At a basic level, people know this. Anyone who is familiar with human children knows that they look and act like their parents from an early age. But, people don’t think to hard about this stuff and our rulers work to keep us from thinking about how this scales up. If a white man is the result of thousands of generations of white people, that means the African is the result of his ancestors evolving in Africa. It’s not a long walk from there to accepting that race is real. That’s why this thinking is a mortal sin on our age.
This becomes increasingly difficult when it becomes more common for a doctor to use ideas and techniques from genetics to better serve his patients. The old gag about race is that race is a social construct until you need a bone marrow transplant. Not a lot of people have that talk with their doctor, but imagine a world where everyone has a genetic realism talk with their dog breeder. When you know Rover had a known defect in his breed fixed by a vet at the canine gene clinic, talking about biological reality gets a lot easier.
As people come to accept the reality of gene editing, even if it is just to make better dog breeds, it is much more difficult to maintain the mythologies of the blank slate. Once people come to accept that things like IQ and personality traits are determined by our genes, the blank slate is finished. Even if people don’t accept genetic determinism, they will accept testing for IQ and personality traits to fill engineering positions. In other words, strides in genetics will restore a more sober understanding of the human condition.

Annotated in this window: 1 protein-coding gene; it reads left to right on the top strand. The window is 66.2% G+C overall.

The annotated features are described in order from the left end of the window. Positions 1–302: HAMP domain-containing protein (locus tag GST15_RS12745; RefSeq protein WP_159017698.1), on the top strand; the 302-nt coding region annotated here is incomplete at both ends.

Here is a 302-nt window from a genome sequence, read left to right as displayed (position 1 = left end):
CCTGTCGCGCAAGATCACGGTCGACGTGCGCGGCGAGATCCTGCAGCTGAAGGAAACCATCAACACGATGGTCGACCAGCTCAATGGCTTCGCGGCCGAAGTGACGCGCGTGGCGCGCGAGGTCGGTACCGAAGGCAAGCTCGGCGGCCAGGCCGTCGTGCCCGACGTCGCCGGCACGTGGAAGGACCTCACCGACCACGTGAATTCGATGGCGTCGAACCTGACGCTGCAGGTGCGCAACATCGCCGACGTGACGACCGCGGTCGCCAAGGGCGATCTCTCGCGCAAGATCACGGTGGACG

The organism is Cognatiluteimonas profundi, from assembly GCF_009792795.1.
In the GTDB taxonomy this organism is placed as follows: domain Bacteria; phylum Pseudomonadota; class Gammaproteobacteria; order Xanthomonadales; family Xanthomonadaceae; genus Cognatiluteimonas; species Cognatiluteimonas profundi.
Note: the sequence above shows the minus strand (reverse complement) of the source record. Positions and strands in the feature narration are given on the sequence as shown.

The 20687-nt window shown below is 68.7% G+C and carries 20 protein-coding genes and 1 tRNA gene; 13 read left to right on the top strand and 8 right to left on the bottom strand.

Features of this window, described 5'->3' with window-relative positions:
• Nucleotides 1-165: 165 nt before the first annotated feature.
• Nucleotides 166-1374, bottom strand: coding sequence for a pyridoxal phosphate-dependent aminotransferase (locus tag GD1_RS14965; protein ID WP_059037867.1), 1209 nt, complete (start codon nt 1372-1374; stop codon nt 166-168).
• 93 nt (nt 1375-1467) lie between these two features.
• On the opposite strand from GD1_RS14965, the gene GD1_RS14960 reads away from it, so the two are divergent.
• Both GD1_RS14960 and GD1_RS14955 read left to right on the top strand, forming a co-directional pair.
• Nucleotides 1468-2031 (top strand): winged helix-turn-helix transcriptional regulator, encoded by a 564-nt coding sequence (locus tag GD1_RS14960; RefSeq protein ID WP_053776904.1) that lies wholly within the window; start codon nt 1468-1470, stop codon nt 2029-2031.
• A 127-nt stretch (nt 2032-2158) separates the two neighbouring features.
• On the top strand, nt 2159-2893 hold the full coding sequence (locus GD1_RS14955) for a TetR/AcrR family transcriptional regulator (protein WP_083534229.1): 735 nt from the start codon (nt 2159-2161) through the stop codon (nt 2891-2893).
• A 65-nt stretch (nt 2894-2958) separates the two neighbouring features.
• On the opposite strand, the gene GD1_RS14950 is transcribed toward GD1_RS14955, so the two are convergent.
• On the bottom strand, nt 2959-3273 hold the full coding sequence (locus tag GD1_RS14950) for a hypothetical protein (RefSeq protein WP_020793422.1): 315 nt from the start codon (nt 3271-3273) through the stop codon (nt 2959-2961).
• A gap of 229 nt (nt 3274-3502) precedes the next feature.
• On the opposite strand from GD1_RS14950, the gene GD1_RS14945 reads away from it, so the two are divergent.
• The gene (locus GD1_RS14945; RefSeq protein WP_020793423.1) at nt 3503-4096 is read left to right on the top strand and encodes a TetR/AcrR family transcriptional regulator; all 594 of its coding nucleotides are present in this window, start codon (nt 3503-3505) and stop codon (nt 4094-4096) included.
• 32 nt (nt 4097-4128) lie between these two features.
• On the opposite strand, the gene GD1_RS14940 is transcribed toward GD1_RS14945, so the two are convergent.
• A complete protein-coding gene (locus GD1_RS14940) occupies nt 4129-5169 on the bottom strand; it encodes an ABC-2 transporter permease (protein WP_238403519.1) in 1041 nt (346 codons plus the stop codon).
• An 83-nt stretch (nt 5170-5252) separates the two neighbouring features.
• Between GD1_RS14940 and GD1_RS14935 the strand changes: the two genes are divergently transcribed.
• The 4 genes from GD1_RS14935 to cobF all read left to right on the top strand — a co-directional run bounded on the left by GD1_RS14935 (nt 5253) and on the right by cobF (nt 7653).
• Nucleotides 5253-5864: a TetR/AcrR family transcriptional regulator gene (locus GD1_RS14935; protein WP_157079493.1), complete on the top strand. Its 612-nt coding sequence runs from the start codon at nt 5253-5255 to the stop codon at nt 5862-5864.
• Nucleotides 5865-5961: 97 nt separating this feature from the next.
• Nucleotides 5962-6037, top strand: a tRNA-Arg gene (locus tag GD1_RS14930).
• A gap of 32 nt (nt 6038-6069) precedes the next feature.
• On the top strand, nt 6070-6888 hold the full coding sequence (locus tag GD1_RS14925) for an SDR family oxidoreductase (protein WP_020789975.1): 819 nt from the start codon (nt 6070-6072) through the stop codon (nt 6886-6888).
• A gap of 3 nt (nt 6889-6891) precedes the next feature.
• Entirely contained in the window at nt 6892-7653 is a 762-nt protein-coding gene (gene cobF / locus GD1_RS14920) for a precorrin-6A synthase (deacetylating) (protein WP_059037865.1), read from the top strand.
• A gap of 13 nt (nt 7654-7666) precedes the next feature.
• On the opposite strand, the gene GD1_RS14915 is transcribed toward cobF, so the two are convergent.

This is the negation of the core belief of our ruling elite, but it is telling that our rulers seem to be going in the opposite direction. As science makes clear the realities of human biology, our rulers scream ever louder to the contrary. Instead of simply ignoring the new information, they are waging pogroms too root out anyone not fully committed to their biological denialism. Every week were treated to some new scandal where a heretic is brought forth and punished for acknowledging reality.
It’s common to compare our current age to the scientific revolution. Galileo is a compelling figure. That does work at some level, but what we are really experiencing is something like what happened in the Roman Empire, prior to Constantine. As the people began to embrace the new religion, the rulers tried to crack down on it. This only made the new religion more popular. The great insight of Constantine was to recognize the strategic advantage that was available to the first ruler who embraced the new religion.
That’s probably what awaits us. Science is moving along faster than the the current throne and altar cabal can follow. Some clever politician is going to embrace biological realism and ride it to victory over the prevailing orthodoxy. The first politician to say “Of course men and women are different” and not get run out of town will be the snowflake that sets off the avalanche. Regardless, breakthroughs like CRISPR are about to shake the foundation of our culture. The blank slate’s days are numbered.